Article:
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before him, be convinced that either or both of them have the required age.

Art. 17. The local civil registrar shall prepare a notice which shall contain the full names and residences of the applicants for a marriage license and other data given in the applications. The notice shall be posted for ten consecutive days on a bulletin board outside the office of the local civil registrar located in a conspicuous place within the building and accessible to the general public. This notice shall request all persons having knowledge of any impediment to the marriage to advise the local civil registrar thereof. The marriage license shall be issued after the completion of the period of publication.

Art. 18. In case of any impediment known to the local civil registrar or brought to his attention, he shall note down the particulars thereof and his findings thereon in the application for marriage license, but shall nonetheless issue said license after the completion of the period of publication, unless ordered otherwise by a competent court at his own instance or that of any interest party. No filing fee shall be charged for the petition nor a corresponding bond required for the issuances of the order.

Art. 19. The local civil registrar shall require the payment of the fees prescribed by law or regulations before the issuance of the marriage license. No other sum shall be collected in the nature of a fee or tax of any kind for the issuance of said license. It shall, however, be issued free of charge to indigent parties, that is those who have no visible means of income or whose income is insufficient for their subsistence a fact established by their affidavit, or by their oath before the local civil registrar.

Art. 24. It shall be the duty of the local civil registrar to prepare the documents required by this Title, and to administer oaths to all interested parties without any charge in both cases. The documents and affidavits filed in connection with applications for marriage licenses shall be exempt from documentary stamp tax.

Art. 25. The local civil registrar concerned shall enter all applications for marriage licenses filed with him in a registry book strictly in the order in which the same are received. He shall record in said book the names of the applicants, the date on which the marriage license was issued, and such other data as may be necessary.

Q. In obtaining a marriage license, there are certain things which the civil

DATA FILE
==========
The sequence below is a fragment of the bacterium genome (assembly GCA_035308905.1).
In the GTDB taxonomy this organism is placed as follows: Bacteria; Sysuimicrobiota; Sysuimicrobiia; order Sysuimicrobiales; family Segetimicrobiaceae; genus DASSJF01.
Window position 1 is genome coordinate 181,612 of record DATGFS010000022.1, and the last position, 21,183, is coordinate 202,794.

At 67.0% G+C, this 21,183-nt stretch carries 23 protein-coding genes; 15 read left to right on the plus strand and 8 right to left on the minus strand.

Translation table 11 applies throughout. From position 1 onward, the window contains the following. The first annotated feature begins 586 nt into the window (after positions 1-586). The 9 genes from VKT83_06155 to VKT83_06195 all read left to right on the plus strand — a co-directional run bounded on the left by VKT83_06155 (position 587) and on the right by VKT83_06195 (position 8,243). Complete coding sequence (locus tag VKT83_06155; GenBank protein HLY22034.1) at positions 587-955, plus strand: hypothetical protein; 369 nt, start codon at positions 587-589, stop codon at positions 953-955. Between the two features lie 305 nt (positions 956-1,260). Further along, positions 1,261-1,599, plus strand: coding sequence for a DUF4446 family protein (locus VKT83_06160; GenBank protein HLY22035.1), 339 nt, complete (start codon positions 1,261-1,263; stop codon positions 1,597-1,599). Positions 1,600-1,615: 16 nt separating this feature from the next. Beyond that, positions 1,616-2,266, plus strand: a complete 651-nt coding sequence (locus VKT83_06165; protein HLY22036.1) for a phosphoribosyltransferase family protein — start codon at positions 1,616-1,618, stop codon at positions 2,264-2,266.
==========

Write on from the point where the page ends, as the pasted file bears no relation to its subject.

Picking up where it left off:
registrar will ask of you. What is the purpose for this?

Most of these requirements are for the purpose of determining whether you are possessed with legal capacity to enter into marriage. You will notice, however, that in most cases, the examination of the civil registrar is limited to the age of the applicant and this is why he asks for the birth certificate. If on the basis of the birth certificate, the applicant is qualified to enter into a marriage on account of his age, then the civil registrar will issue the marriage license.

With respect to other impediments on account of public policy or incestuous relationships, this is something which the local civil registrar cannot really determine. He cannot determine whether or not prior existing marriage exists because the civil registrar’s office does not have computerized records of all marriages celebrated elsewhere in the Philippines. So essentially if there is an impediment or there is somebody who wishes to object to the issuance of a marriage license, what the civil registrar can do is to note down the objection or opposition. He is powerless to rule on the objection or to make a determination of whether or not an impediment exists unless, of course, it is on the basis of the birth certificate. Thus, anyone who knows of any impediment shall not only come forward before the local civil registrar, he should file the necessary action in court to prevent the civil registrar from issuing the marriage license.

Q. Can the civil registrar refuse to issue a marriage license?

No. The civil registrar is not a judicial body. It makes no determination of whether or not the applicants are legally capacitated or not. The civil registrar can make an initial determination s to whether you are legally qualified to enter marriage or not. But this determination is not legally conclusive. So, you cannot say that because you have been granted a marriage license, you are actually capacitated to enter into a valid marriage. The function of the civil registrar is largely ministerial. For as long as you submit all the requirements, they must issue the marriage license.